In a follow up to my blog last Friday on the growth of patient-centered medical homes (PCMH), there was an excellent study in last February’s Journal of the American Medical Association (JAMA) entitled, “Association Between Participation in a Multipayer Medical Home Intervention and Changes in Quality, Utilization, and Costs of Care.”
The study by Dr. Mark Friedberg et al evaluated a pilot medical home program in Southeastern Pennsylvania for three years. To quote the article, “medical home initiatives have encouraged primary care practices to invest in patient registries, enhanced access options, and other structural capabilities in exchange for enhanced payments—often as per-patient per-month fees for comprehensive care services.” There were 32 physician practices that became National Committee for Quality Assurance (NCQA) designated medical homes. These practices cared for about 64,000 patients that were studies. These practices and patients were compared to a control group of 29 primary care practices that did not become medical homes. These control practices cared for about 56,000 patients. Primary care physicians in the PCMH practices received an additional $92,000 for their efforts to create a PCMH.
Only 1 out of 11 quality measures was better in the PCMH—diabetic nephropathy screening (83% vs 72% in the control group). The other 10 quality measures—related to diabetes care, high cholesterol, asthma and cancer screening—were the same in both groups.
Additionally, hospitalizations, ER visits, ambulatory care services and total costs were NO DIFFERENT between the two groups.
The goal of PCMHs is to improve outcomes and lower costs—so in short, in this pilot program—it did not work.
These results fly in the face of my blog last Friday which reported on the 4-fold increase in PCMH programs across the country.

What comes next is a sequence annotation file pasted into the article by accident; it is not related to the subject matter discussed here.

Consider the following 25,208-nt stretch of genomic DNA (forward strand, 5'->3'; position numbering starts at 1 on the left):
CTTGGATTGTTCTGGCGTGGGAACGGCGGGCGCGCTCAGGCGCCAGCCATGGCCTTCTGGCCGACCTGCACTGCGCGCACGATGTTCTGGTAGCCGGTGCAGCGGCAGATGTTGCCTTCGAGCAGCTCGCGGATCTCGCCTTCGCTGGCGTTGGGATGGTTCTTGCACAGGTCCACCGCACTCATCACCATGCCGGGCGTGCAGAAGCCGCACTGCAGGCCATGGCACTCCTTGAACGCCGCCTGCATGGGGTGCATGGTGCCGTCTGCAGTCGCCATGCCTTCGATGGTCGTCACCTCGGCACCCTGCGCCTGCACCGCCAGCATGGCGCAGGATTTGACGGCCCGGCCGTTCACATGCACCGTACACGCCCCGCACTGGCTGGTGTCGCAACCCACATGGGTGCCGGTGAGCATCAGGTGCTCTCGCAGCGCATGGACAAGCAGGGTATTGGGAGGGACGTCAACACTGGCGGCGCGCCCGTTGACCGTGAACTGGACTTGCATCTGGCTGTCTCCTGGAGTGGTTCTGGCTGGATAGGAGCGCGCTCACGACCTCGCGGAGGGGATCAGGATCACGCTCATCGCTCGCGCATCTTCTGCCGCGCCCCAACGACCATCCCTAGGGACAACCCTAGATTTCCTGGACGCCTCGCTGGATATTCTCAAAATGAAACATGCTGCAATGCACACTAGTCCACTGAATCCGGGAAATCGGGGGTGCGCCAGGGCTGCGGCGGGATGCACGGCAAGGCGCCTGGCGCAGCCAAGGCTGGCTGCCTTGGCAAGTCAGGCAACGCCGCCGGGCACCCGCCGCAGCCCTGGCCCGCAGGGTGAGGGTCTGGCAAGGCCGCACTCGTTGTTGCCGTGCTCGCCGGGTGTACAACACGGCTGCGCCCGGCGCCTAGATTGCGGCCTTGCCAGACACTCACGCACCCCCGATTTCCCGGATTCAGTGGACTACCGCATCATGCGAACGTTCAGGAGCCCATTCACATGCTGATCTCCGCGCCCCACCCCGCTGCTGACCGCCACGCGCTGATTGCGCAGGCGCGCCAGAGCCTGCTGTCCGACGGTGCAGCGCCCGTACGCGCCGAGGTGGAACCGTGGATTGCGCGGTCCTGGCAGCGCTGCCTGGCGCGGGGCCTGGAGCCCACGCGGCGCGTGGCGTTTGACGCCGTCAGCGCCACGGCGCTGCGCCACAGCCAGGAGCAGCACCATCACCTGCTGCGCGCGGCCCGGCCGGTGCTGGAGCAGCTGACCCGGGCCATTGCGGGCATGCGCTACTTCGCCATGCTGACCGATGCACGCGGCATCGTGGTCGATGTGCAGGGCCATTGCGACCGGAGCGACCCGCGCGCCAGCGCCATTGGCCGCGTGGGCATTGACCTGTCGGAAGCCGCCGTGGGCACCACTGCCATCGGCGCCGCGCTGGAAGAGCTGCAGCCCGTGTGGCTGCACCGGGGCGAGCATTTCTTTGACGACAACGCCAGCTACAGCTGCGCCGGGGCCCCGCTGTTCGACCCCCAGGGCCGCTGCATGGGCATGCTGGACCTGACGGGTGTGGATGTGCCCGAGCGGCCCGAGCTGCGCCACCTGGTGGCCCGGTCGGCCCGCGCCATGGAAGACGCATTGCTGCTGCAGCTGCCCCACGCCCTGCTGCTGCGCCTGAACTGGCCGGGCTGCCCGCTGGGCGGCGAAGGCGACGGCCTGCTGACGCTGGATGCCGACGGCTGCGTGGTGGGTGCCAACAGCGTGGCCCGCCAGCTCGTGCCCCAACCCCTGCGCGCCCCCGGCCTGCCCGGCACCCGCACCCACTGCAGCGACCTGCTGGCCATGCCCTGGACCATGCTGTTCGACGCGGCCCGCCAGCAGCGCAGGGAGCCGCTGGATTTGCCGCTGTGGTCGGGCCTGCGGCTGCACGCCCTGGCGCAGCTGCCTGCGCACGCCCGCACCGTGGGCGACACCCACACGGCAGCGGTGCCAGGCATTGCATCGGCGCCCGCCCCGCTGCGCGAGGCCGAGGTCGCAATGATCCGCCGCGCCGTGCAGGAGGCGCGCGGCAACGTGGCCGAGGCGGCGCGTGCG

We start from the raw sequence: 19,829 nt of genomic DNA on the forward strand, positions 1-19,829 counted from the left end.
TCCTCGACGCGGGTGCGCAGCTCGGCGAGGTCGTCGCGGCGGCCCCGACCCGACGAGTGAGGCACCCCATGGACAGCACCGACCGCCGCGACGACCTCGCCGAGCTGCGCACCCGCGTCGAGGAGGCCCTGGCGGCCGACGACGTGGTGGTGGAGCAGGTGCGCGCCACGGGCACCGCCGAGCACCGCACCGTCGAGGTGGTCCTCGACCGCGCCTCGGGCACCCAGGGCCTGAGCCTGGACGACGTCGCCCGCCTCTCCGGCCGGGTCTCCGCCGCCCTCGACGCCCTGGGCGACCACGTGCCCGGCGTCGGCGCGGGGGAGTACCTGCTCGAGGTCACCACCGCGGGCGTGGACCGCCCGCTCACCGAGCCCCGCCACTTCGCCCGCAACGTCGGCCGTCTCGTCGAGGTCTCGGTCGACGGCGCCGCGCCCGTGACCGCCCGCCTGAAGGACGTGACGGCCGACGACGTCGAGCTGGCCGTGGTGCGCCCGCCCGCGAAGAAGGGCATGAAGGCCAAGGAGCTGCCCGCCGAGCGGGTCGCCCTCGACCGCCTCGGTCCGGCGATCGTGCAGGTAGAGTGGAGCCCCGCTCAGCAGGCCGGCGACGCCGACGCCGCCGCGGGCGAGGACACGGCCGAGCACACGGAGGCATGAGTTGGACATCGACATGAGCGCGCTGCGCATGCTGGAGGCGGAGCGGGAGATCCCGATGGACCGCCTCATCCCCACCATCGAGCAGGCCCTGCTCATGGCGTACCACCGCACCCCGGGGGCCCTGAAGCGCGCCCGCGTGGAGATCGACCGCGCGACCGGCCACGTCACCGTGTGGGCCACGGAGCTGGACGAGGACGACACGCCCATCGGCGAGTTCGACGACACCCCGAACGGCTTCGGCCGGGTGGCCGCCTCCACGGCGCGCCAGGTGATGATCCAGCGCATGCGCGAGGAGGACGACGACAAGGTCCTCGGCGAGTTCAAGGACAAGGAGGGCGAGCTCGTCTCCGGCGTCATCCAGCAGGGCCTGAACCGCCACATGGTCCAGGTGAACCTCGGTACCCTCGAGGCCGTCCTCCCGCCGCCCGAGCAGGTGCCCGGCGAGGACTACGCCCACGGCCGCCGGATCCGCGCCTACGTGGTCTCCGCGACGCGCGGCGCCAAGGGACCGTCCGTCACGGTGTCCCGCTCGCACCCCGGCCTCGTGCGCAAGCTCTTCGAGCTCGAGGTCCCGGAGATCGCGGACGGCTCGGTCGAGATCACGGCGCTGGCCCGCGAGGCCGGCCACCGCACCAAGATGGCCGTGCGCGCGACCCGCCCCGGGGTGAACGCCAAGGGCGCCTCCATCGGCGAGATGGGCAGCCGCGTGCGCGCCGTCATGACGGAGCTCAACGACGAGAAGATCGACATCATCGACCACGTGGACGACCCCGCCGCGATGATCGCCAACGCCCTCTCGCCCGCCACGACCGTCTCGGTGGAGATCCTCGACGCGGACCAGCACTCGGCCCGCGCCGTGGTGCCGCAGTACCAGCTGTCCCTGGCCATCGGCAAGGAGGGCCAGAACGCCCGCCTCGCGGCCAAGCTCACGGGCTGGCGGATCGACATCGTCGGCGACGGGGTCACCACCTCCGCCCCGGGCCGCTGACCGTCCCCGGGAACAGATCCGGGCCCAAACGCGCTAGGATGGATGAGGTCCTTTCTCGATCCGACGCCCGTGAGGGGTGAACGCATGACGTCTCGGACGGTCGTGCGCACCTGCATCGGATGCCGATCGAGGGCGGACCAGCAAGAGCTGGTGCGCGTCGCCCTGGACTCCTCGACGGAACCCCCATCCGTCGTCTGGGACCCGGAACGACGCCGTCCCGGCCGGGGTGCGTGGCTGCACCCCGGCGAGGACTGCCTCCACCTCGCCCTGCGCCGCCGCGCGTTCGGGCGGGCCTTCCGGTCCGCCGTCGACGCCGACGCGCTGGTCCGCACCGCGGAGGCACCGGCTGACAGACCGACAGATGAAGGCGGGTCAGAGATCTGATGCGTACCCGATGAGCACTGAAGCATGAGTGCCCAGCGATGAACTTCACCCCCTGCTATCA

The next question is… WHY? Why did the PCMH not work? Why are they expanding if this study found that they don’t work?
The answer may lie in the incentives. The PCMHs in the study were paid to achieve NCQA designation and that was it. They were not paid based on outcomes. They were not paid on improving quality as measured by specific metrics. They were not paid on lowering costs. As a result—for example—not a single PCMH in the pilot expanded its hours of operation into the evening or weekend, a step that may help reduce ER visits because the primary care physician is available.
Other PCMH programs specifically pay physicians based on outcomes and/or quality and/or cost reduction. Maybe these other practices are expanding their hours. Hence the reason for the expansion of PCMHs by 4X—the overall idea is a good one and the incentives just have to be structured right.
Again, I have to quote Charlie Munger from Berkshire Hathaway… “Incentives are Superpowers.” You get what you incentivize. If you incentivize NCQA designation, then you get NCQA designation.
Perhaps, if we want improved quality and lowered costs, we need to specifically create incentive programs that measure and reward these things.
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